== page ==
The Green New Deal for Public Housing Act aims to use jobs to spread the benefits of a transition to clean energy across the country
Beyond its already ambitious target of retrofitting all public housing to become more energy-efficient, the Green New Deal for Public Housing Act has another massive component: It aims to employ the people who live in the public housing units to do these 1.2 million upgrades around the country.
Data for Progress research estimates the bill would create over 240,000 jobs per year across the United States — and not just in blue states. The research estimated it would create up to 17,489 skilled construction and maintenance jobs per year in red states, compared to up to 9,428 of those jobs in blue states. But of course, that would depend on red states deciding to accept federal money — which history shows isn’t always a given.
“If Republicans are going to oppose this, they’re going to have to defend keeping jobs and benefits away from their own constituents,” said Aldana Cohen. “Public housing is a national issue across party lines. Why should red places miss out on the green 21st century economy? It doesn’t make sense.”
Much of the bill’s funding would come from repealing the 2017 tax cuts passed by Republicans. “I refuse to allow Republicans to set a progressive policy to fail because they decided to run up a credit card to tax to give freebies to their friends,” Ocasio-Cortez told the Washington Post.
The bill also calls for hiring workers “to the greatest extent practicable” from public housing residents, people living within 50 miles of work sites, armed forces veterans, formerly incarcerated people, and union workers. And it repeals the Faircloth Amendment to the Housing Act of 1937. This provision prevents HUD from funding projects that would increase the number of housing units under its management. This amendment has been a major hurdle for constructing new public housing.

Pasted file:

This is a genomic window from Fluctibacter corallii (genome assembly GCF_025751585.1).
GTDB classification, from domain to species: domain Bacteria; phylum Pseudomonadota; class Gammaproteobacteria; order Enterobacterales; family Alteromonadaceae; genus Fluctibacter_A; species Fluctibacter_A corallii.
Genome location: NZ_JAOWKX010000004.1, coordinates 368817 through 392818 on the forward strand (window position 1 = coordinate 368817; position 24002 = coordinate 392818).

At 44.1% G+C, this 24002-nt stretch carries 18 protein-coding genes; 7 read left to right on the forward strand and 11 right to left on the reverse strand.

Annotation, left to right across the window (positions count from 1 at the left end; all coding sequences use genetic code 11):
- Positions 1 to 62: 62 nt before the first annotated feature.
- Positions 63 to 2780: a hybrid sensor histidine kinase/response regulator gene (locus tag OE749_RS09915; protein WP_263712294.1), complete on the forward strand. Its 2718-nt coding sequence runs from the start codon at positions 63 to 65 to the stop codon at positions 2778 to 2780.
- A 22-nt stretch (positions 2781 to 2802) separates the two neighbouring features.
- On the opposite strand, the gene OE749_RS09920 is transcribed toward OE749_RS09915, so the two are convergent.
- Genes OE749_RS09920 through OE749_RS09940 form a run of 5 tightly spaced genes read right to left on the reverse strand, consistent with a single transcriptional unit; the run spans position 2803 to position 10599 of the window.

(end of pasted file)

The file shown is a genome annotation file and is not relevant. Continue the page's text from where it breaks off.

Housing is a major campaign issue in the 2020 campaign for president, but many of these problems can’t be solved from the White House
Public housing is just one front in a vast reckoning over where and how people will live in the US. California is one of many states suffering from an acute housing shortage, which is driving up the cost of living and forcing people into substandard housing or out of cities altogether.
But housing policies are largely governed at the state and local level, which means the president has few levers for shaping how people live. As Vox’s Matt Yglesias explained, federal housing subsidies and bolstering the social safety net would go a long way to help low-income families secure housing. But the thornier problem of not enough homes in areas with the best job opportunities requires a more coordinated response across all levels of government.
The Green New Deal public housing bill is a step toward solving this by creating more jobs and more housing at the same time.
Author: Ella Nilsen